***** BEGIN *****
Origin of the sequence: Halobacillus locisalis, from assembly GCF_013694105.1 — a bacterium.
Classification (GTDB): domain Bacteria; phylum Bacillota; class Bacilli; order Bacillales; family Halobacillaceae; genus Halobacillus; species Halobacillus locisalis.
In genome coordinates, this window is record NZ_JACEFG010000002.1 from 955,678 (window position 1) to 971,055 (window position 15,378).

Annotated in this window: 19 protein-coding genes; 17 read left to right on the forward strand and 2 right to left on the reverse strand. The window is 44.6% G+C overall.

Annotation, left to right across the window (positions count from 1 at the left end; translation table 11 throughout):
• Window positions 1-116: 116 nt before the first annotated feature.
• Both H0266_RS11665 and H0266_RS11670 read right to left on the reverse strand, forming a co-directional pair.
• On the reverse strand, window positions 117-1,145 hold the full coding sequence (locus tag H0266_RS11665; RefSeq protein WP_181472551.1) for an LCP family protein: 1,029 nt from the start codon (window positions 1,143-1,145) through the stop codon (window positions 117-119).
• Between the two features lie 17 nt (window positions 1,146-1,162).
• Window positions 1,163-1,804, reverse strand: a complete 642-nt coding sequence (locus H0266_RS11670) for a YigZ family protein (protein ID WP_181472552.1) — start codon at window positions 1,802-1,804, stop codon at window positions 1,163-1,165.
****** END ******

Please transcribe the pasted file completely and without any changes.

Origin of the sequence: Halobacillus locisalis, from assembly GCF_013694105.1 — a bacterium.
Classification (GTDB): domain Bacteria; phylum Bacillota; class Bacilli; order Bacillales; family Halobacillaceae; genus Halobacillus; species Halobacillus locisalis.
In genome coordinates, this window is record NZ_JACEFG010000002.1 from 955,678 (window position 1) to 971,055 (window position 15,378).

Annotated in this window: 19 protein-coding genes; 17 read left to right on the forward strand and 2 right to left on the reverse strand. The window is 44.6% G+C overall.

Annotation, left to right across the window (positions count from 1 at the left end; translation table 11 throughout):
• Window positions 1-116: 116 nt before the first annotated feature.
• Both H0266_RS11665 and H0266_RS11670 read right to left on the reverse strand, forming a co-directional pair.
• On the reverse strand, window positions 117-1,145 hold the full coding sequence (locus tag H0266_RS11665; RefSeq protein WP_181472551.1) for an LCP family protein: 1,029 nt from the start codon (window positions 1,143-1,145) through the stop codon (window positions 117-119).
• Between the two features lie 17 nt (window positions 1,146-1,162).
• Window positions 1,163-1,804, reverse strand: a complete 642-nt coding sequence (locus H0266_RS11670) for a YigZ family protein (protein ID WP_181472552.1) — start codon at window positions 1,802-1,804, stop codon at window positions 1,163-1,165.